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The Pedigree

by Georgina Cornwall, PhD
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    00:01 Which brings us into the pedigree which again is sort of the foundation of genetic counseling.

    00:07 Now, we have many more techniques other than just the pedigree so we can get into even whole genome screening. But historically, the pedigree is where the foundation lies.

    00:20 I want to quickly cover some of these symbols without going through every symbol all the way through here. I’m sure that you’re fairly familiar with some of them. A new term may be the proband. The proband is the closest related affected person to the consultand.

    00:39 The consultand is indicated by an arrow. Sometimes the consultand is the proband as is indicated in this case. The consultand is the person that has come in for a consultation with the genetic counselor or their doctor. Here, we can see that the consultand is indicated simply with the arrow. Then when we have a marriage, we usually use a single bar to connect the two, male and female in order for them to have offspring. You can see we use a vertical line to connect them to their offspring. When we have affected individuals, we use a fully-filled square, so all dependent on whether we’re talking about recessive or dominant. If they are affected, if they display the phenotype, they will have a fully-filled icon, whereas if someone is a carrier, it means they are unaffected but we know that they are carrying the allele. This is commonly shown with a half-filled circle or square.

    01:52 It can either be with a dot in the middle or literally a half-filled circle or square. Then when we layout our pedigrees, we have them labeled as generation I and II and III in Roman numerals down the side.

    02:09 Then on the horizontal, we’ll use Arabic numerals 1, 2, 3, 4, 5, as many as go across in that layer.

    02:17 That way, we can refer to the individuals by where they stand in the pedigree. So, we’ll take consanguinity again using two bars to connect the squares as opposed to a marriage or a union between two unrelated people. That shows up occasionally in pedigrees. Here is an example of a pedigree showing a lot of different things. It’s not really a real pedigree but we are showing many of the symbols.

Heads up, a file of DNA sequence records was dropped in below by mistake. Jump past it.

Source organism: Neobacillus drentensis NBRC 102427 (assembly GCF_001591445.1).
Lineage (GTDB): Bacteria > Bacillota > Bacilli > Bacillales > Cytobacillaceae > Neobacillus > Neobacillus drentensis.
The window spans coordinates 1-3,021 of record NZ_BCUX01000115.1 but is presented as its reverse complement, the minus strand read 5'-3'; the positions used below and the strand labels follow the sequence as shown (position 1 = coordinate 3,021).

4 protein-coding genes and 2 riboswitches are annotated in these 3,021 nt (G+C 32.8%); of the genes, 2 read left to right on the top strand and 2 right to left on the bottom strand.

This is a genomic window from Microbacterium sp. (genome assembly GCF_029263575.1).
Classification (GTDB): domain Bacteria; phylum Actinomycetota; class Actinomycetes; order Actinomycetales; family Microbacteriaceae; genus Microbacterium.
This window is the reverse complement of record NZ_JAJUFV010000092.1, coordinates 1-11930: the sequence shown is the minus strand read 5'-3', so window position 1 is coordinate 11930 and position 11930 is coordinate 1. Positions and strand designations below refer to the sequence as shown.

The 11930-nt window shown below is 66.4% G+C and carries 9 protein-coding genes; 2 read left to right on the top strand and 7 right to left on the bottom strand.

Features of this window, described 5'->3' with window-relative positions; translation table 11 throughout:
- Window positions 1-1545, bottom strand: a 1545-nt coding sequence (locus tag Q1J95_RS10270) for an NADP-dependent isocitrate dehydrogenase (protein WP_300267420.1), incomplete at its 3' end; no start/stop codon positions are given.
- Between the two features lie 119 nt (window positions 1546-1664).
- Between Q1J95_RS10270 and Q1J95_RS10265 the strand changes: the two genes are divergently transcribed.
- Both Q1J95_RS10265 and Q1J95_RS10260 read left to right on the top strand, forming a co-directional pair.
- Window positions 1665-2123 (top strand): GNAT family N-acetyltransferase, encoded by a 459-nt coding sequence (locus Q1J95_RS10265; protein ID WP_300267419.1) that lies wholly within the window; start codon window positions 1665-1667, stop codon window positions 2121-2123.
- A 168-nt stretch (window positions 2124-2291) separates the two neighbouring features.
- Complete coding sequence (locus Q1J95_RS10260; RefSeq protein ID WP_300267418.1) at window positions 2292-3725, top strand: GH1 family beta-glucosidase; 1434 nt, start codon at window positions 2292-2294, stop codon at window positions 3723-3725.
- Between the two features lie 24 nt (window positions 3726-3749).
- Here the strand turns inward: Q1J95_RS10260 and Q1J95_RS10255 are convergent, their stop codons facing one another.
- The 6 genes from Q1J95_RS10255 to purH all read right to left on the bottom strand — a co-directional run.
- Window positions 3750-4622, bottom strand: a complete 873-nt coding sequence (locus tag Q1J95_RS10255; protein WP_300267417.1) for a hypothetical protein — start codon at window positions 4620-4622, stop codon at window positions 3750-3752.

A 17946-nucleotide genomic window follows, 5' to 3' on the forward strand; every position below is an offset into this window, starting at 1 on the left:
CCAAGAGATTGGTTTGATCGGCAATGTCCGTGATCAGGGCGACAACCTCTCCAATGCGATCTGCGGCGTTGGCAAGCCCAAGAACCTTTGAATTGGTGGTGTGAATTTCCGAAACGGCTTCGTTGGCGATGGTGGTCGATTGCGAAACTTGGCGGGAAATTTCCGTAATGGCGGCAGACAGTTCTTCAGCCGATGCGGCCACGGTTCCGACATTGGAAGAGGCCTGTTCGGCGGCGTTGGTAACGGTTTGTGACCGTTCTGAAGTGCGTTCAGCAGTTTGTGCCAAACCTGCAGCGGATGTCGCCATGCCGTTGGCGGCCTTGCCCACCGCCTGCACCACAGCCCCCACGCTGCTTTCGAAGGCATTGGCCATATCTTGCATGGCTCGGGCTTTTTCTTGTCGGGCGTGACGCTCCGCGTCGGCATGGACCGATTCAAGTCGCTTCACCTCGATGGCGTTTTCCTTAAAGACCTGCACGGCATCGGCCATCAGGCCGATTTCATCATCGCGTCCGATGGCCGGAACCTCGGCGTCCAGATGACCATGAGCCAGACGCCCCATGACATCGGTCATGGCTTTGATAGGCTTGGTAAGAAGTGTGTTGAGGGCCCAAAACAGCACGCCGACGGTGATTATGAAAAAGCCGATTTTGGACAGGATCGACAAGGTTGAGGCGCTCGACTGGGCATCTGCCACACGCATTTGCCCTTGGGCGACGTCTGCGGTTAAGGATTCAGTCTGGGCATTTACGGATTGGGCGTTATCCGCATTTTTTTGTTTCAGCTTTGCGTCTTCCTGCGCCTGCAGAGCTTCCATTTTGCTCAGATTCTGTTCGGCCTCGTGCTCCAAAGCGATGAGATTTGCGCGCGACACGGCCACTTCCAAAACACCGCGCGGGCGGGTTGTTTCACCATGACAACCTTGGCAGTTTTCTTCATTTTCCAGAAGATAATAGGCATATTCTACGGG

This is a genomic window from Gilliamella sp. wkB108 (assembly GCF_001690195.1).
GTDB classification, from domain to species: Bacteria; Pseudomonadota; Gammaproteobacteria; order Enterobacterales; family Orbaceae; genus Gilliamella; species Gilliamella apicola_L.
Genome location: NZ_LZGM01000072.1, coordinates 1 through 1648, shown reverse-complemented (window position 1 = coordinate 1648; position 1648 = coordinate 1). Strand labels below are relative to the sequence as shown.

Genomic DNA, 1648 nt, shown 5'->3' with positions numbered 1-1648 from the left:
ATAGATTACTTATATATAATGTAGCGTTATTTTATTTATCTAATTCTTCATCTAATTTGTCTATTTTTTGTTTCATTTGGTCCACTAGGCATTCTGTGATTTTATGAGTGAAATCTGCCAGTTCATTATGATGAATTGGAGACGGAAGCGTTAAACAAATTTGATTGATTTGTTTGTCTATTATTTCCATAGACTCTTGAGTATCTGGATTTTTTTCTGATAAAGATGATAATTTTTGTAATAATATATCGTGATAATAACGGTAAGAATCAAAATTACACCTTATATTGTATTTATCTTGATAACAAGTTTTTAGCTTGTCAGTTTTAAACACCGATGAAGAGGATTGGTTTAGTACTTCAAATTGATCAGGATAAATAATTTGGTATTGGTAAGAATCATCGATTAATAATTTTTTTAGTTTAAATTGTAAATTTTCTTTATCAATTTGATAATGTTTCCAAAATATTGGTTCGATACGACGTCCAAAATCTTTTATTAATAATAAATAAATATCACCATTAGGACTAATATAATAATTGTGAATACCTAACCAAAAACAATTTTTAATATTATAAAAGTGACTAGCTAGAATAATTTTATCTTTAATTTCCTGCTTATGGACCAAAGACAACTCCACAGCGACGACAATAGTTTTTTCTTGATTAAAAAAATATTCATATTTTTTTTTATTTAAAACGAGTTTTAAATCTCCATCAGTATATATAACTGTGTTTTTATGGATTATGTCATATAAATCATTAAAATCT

02:48 I challenge you to take a moment and look at this pedigree and pick out an individual and discuss that.

    02:56 To start with, let’s think about what does this arrow mean? Who is this person with the arrow? The person with arrow is in this case, an affected individual who is the proband and consultand, right? So otherwise, the proband would be the closest relative. So, if we were looking at say individual number IV, Roman numeral IV and Arabic numeral 4, then we would say their proband, if they were the consultand, their proband would indeed be Roman numeral III, Arabic numeral 5 individual that is in this case the proband. Just so we know how to use those terminologies, one of the main jobs of a genetic counselor again is to construct pedigrees. But now we have more and more robust techniques, we can take it even further. Patterns of inheritance as you probably are already familiar are dependent on whether they come from autosomes or whether they come from sex chromosomes or we will consider later on mitochondrial inheritance. That clearly comes just from the mother because as you know, the egg is the only one that contains the mitochondria. Sperm don’t carry any mitochondria with them. Then we have dominant versus recessive alleles.


    About the Lecture

    The lecture The Pedigree by Georgina Cornwall, PhD is from the course Single-Gene Disorders.


    Author of lecture The Pedigree

     Georgina Cornwall, PhD

    Georgina Cornwall, PhD


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